West Fargo, ND
    I'm in the minority here, I know. But when I ordered each of my 4 Roscoes, I specified that I didn't care about weight, and to go ahead and use heavier pieces of ash and mahogany for the bodies on each (3 ash bodied basses and 1 mahogany bodied bass). Each of my basses comes in right around the 10 pound range, IIRC. But I could have easily told them the opposite, and I know they would have worked with me to build me lighter basses as well.

    I owned a Valenti at one point that weighed in at just under 8 lbs, and I always felt like I was playing a toy. On the flip side of that, I owned a Warwick Thumb BO6 that weighed around 12 lbs, and loved playing that bass, for entire 4 hour gigs. Like I said, I'm a little different than most.;)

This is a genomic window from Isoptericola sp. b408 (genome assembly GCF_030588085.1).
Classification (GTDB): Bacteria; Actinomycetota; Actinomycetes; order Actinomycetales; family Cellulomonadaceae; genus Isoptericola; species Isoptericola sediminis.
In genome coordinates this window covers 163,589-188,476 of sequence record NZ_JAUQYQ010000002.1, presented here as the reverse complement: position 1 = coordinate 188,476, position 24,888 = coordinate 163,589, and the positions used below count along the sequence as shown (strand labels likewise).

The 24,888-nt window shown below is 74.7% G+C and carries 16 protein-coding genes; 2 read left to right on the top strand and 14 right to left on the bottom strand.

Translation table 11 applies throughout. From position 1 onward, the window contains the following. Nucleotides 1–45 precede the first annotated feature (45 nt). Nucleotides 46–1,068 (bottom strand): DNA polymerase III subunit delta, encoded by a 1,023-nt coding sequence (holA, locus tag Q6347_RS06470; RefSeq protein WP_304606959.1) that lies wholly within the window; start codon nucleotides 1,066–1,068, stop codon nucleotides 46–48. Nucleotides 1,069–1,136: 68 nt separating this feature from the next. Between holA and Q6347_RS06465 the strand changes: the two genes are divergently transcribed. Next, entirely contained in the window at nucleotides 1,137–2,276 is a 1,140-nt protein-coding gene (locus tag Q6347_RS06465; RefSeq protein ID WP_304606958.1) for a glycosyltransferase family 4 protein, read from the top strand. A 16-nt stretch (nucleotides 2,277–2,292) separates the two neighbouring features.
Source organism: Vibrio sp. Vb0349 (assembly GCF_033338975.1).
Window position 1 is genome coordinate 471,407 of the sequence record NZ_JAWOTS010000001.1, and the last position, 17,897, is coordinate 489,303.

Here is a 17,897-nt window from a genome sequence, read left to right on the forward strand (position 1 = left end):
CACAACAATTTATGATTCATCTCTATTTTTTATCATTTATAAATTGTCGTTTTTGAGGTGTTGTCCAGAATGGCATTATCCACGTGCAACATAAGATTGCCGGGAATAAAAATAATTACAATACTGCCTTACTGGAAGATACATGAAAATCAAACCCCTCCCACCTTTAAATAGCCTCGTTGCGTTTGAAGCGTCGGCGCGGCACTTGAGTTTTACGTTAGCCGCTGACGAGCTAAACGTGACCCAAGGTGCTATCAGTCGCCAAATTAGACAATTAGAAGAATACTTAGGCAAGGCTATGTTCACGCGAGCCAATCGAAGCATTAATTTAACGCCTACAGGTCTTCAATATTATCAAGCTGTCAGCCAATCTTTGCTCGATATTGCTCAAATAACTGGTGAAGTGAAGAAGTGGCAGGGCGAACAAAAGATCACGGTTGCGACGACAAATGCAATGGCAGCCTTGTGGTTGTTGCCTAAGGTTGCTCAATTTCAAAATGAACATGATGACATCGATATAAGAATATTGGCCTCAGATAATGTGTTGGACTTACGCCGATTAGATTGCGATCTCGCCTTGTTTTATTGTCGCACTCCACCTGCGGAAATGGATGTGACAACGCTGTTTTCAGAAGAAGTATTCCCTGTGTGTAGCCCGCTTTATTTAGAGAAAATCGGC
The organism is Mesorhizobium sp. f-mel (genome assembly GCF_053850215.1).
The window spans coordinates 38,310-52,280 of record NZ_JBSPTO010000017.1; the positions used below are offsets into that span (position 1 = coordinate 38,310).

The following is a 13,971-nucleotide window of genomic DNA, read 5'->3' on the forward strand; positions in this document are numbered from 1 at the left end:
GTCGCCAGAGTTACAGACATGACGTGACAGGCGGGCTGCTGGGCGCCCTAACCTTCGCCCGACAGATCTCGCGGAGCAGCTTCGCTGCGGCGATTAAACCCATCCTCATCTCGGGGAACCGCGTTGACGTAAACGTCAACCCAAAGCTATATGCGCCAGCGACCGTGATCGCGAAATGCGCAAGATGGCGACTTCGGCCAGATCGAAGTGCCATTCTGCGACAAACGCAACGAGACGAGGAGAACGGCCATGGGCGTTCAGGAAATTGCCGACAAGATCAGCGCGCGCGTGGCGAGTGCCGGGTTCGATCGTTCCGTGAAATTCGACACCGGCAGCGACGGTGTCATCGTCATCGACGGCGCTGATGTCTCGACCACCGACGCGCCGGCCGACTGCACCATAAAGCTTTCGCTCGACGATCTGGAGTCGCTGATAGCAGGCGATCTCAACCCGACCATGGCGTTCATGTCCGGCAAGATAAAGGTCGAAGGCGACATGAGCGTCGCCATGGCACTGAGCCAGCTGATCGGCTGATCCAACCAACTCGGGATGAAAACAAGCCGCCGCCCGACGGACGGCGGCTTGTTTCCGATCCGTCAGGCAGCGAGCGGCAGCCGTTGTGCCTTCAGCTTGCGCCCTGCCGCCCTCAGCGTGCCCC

I have no point to all of this, other than to say that I think that if you are paying big money for a custom bass, your luthier should work with you to build you a lighter bass if that's what you are after.
  20. Molan


    Dec 13, 2003
    Oxfordshire, UK
    I work part time in a bass shop and weight definitely has an effect both on price and 'saleability' of an instrument.

    It's hard to put a direct value on weight but heavier basses are much, much harder to sell and this pushes values down.

    There's a lot of people out there who take a bass off a wall and if it's obviously heavy (above 10lbs) they will pull a face and immediately put it back without even thinking of playing it :(